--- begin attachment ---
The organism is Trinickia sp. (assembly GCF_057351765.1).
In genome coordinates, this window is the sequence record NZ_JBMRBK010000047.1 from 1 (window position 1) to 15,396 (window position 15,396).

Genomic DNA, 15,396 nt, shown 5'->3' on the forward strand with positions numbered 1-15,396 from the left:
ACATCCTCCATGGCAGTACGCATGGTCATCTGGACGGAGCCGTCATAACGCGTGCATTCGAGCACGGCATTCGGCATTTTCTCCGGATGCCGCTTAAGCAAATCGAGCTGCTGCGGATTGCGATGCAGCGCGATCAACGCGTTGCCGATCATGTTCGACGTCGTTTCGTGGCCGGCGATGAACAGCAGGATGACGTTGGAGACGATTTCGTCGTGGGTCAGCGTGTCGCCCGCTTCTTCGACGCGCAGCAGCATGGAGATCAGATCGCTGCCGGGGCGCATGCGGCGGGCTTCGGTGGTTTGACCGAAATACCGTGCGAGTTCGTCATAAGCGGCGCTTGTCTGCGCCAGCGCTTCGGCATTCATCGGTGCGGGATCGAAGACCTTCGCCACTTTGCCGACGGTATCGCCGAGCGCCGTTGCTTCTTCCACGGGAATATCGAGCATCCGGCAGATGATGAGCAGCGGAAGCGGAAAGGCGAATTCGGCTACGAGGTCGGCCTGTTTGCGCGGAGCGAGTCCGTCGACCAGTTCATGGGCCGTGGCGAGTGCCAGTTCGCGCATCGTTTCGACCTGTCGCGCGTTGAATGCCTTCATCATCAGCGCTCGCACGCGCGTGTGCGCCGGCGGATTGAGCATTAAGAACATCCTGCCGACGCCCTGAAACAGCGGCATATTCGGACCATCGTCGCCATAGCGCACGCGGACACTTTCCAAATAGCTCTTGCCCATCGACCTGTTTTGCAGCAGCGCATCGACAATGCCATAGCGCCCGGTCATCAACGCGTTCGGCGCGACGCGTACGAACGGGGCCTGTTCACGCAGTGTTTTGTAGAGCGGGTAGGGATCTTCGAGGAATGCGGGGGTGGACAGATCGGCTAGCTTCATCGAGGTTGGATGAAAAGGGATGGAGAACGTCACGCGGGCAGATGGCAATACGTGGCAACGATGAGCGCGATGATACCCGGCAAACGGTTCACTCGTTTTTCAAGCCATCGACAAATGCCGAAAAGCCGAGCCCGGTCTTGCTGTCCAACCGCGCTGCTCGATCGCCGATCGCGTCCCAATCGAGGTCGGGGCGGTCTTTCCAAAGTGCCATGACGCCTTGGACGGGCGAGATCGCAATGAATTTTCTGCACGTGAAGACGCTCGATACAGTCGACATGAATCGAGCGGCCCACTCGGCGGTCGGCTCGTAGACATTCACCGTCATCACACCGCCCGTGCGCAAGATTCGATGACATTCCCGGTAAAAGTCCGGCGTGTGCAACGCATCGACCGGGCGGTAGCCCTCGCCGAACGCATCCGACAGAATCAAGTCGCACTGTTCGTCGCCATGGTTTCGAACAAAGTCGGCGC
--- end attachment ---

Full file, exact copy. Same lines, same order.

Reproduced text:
The organism is Trinickia sp. (assembly GCF_057351765.1).
In genome coordinates, this window is the sequence record NZ_JBMRBK010000047.1 from 1 (window position 1) to 15,396 (window position 15,396).

Genomic DNA, 15,396 nt, shown 5'->3' on the forward strand with positions numbered 1-15,396 from the left:
ACATCCTCCATGGCAGTACGCATGGTCATCTGGACGGAGCCGTCATAACGCGTGCATTCGAGCACGGCATTCGGCATTTTCTCCGGATGCCGCTTAAGCAAATCGAGCTGCTGCGGATTGCGATGCAGCGCGATCAACGCGTTGCCGATCATGTTCGACGTCGTTTCGTGGCCGGCGATGAACAGCAGGATGACGTTGGAGACGATTTCGTCGTGGGTCAGCGTGTCGCCCGCTTCTTCGACGCGCAGCAGCATGGAGATCAGATCGCTGCCGGGGCGCATGCGGCGGGCTTCGGTGGTTTGACCGAAATACCGTGCGAGTTCGTCATAAGCGGCGCTTGTCTGCGCCAGCGCTTCGGCATTCATCGGTGCGGGATCGAAGACCTTCGCCACTTTGCCGACGGTATCGCCGAGCGCCGTTGCTTCTTCCACGGGAATATCGAGCATCCGGCAGATGATGAGCAGCGGAAGCGGAAAGGCGAATTCGGCTACGAGGTCGGCCTGTTTGCGCGGAGCGAGTCCGTCGACCAGTTCATGGGCCGTGGCGAGTGCCAGTTCGCGCATCGTTTCGACCTGTCGCGCGTTGAATGCCTTCATCATCAGCGCTCGCACGCGCGTGTGCGCCGGCGGATTGAGCATTAAGAACATCCTGCCGACGCCCTGAAACAGCGGCATATTCGGACCATCGTCGCCATAGCGCACGCGGACACTTTCCAAATAGCTCTTGCCCATCGACCTGTTTTGCAGCAGCGCATCGACAATGCCATAGCGCCCGGTCATCAACGCGTTCGGCGCGACGCGTACGAACGGGGCCTGTTCACGCAGTGTTTTGTAGAGCGGGTAGGGATCTTCGAGGAATGCGGGGGTGGACAGATCGGCTAGCTTCATCGAGGTTGGATGAAAAGGGATGGAGAACGTCACGCGGGCAGATGGCAATACGTGGCAACGATGAGCGCGATGATACCCGGCAAACGGTTCACTCGTTTTTCAAGCCATCGACAAATGCCGAAAAGCCGAGCCCGGTCTTGCTGTCCAACCGCGCTGCTCGATCGCCGATCGCGTCCCAATCGAGGTCGGGGCGGTCTTTCCAAAGTGCCATGACGCCTTGGACGGGCGAGATCGCAATGAATTTTCTGCACGTGAAGACGCTCGATACAGTCGACATGAATCGAGCGGCCCACTCGGCGGTCGGCTCGTAGACATTCACCGTCATCACACCGCCCGTGCGCAAGATTCGATGACATTCCCGGTAAAAGTCCGGCGTGTGCAACGCATCGACCGGGCGGTAGCCCTCGCCGAACGCATCCGACAGAATCAAGTCGCACTGTTCGTCGCCATGGTTTCGAACAAAGTCGGCGC